Our morning food tour was only the beginning of our day-long ramble through Old San Juan. When Kathy released us back into the wild, we paused for a moment with our map to note the places we had passed that were worth revisiting, and to identify the landmarks we hadn't yet crossed off our list.
|The Plaza de las Palomas|
|Detail of the Capilla del Cristo|
|Old San Juan is a warren of narrow cobblestoned streets lined with Spanish colonial|
architecture. It's gorgeously preserved and a UNESCO World Heritage site.
|Love the colors. As we walked along, we quizzed each other on which color we'd pick|
if we had a house we could paint in the neighborhood.
|Ponce de Leon! |
Turns out that guy I remember reading about in 5th grade was kind of a big deal here.
After giving up his quest to find the fountain of youth in Florida, he settled to be the
governor of Puerto Rico. This statue is made of a melted-down English cannon captured
|Planning pause in the Plaza de San Jose|
(and yes, this is a candid pose that Amanda captured surreptitiously)
|El Morro -- Dating back to 1539, this is the oldest Spanish fort in the New World. It rebuffed attacks from the Dutch,|
British, and US militaries. We loved the expansive park -- perfect for kites.
|Cementario de San Juan -- An oddly pretty cemetery just outside the fortress walls.|
|We entered the cemetery through a single narrow tunnel through the embankments.|
|The neoclassical chapel makes a nice focal point among the tombs.|
|Most of these tombs are family tombs with doors that open into mausoleums with stacked niches for the coffins.|
One was open so I took a peek -- it wasn't nearly as creepy as you might have hoped.
|Looking back at the city from the fortress.|
The tallest grey tower in the distance is our condo building.
|Next time I go to the bagel shop, I'm going to ask for a sessa-meseed bagel.|
|Hard to tell in this photo, but the cobblestoned streets of Old San Juan have a blue hue.|
The bricks are painted with a substance to make them less slick, and the substance contains iron and other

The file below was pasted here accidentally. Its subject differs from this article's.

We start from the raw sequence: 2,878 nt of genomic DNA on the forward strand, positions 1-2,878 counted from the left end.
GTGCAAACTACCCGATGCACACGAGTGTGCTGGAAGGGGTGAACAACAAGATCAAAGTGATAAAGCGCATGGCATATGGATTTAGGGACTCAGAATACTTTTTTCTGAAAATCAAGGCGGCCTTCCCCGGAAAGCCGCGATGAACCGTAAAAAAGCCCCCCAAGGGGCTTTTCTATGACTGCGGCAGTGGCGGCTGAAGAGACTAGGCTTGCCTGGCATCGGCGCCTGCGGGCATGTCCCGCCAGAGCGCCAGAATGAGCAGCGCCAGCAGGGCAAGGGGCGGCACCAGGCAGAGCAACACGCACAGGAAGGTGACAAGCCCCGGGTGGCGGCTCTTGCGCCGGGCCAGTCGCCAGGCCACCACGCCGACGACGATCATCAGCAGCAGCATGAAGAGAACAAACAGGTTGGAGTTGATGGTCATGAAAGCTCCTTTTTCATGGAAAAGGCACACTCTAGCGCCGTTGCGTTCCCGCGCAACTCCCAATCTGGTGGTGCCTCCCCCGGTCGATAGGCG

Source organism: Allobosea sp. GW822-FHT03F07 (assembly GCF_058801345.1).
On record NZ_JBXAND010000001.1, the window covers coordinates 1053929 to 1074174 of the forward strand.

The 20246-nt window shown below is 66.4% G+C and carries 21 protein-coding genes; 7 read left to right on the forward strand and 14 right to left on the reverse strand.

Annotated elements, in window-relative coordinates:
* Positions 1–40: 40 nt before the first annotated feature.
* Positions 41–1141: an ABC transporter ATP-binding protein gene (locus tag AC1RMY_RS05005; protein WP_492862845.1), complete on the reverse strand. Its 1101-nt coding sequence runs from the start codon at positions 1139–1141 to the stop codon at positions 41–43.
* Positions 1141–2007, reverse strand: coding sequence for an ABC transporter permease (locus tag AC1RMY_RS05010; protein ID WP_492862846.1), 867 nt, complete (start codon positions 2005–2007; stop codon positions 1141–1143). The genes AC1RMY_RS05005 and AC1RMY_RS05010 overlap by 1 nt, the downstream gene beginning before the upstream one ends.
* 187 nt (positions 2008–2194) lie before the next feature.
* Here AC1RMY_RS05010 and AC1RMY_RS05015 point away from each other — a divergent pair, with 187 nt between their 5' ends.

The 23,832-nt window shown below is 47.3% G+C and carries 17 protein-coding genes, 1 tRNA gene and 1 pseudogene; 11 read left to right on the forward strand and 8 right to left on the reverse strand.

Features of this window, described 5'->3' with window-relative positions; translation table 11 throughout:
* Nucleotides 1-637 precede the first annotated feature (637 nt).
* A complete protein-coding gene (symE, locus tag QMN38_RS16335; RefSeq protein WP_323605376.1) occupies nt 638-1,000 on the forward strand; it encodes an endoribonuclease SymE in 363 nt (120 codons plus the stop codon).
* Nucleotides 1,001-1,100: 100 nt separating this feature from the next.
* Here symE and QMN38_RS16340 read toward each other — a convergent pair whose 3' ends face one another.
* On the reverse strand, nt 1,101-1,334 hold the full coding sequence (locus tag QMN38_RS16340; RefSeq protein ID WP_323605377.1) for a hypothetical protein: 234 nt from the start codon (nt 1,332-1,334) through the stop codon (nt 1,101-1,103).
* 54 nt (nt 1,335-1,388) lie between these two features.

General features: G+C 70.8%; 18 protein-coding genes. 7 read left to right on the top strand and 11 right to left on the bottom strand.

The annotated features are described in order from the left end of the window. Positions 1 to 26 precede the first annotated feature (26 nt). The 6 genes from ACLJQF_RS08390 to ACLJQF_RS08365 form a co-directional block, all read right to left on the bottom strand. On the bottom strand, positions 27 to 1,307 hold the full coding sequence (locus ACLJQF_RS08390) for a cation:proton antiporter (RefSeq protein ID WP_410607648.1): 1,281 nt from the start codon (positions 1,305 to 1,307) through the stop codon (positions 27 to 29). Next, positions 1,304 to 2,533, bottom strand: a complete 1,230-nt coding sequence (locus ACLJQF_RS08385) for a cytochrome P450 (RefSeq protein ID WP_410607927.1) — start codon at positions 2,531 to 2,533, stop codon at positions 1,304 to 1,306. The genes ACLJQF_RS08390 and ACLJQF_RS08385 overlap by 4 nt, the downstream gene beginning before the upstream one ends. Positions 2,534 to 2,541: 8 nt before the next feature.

minerals that over time oxidizes to a deep blue color. It's a lovely effect.
|The three-hour-long food tour notwithstanding, by the time we had finished wandering through the fortress|
we were flagging and needed sustenance. We stopped at a 17th Century convent-turned-hotel for a quick bite.
|The road in front of the convent led down to the city's only remaining gate in the walls (it|
dates from the 1630s). This is the gate through which visiting dignitaries
would have entered the city. The road leads up a hill to the cathedral in the central plaza.
Most travelers went straight there to give thanks for a successful voyage.
|Port of San Juan|
|Time to break out the selfie stick!|
|Selfie sticks are great for up-the-nostril shots|
|This is La Fortaleza, the governor's mansion that dates from 1533 and is the oldest executive|
mansion in continuous use in the western hemisphere.
|We went back to the place from the food tour where we'd eaten the|
alcapurrios and ceviche -- there was a poster that said they also had
delicious stuffed avocados, so we wanted to give it a try. We thought it
would be a quick snack but turned into an hour-long ordeal in which we
nearly froze from the air conditioning and starvation. Fortunately
the food -- when it finally came -- was good.
|By the time we had finished our stuffed avocados, it was time to think of heading home.|
We stopped at the grocery store to pick up some things for breakfast.
|Grocery stores in Old San Juan are somewhat less roomy than in Seattle|
|Old San Juan comes alive at night, we discovered. After leaving the grocery store, we|
came across preparations for an outdoor concert.
|We opted not to wait for the concert and instead went in search of dinner.|
We found a place El Punto de Visto that had a (partially obstructed) view on the roof and
decent ratings on Yelp. I ordered the mofongo with steak and garlic saucee -- the waiter's
enthusiasm notwithstanding, it turned out to be an unfortunate choice that stayed with
me all night...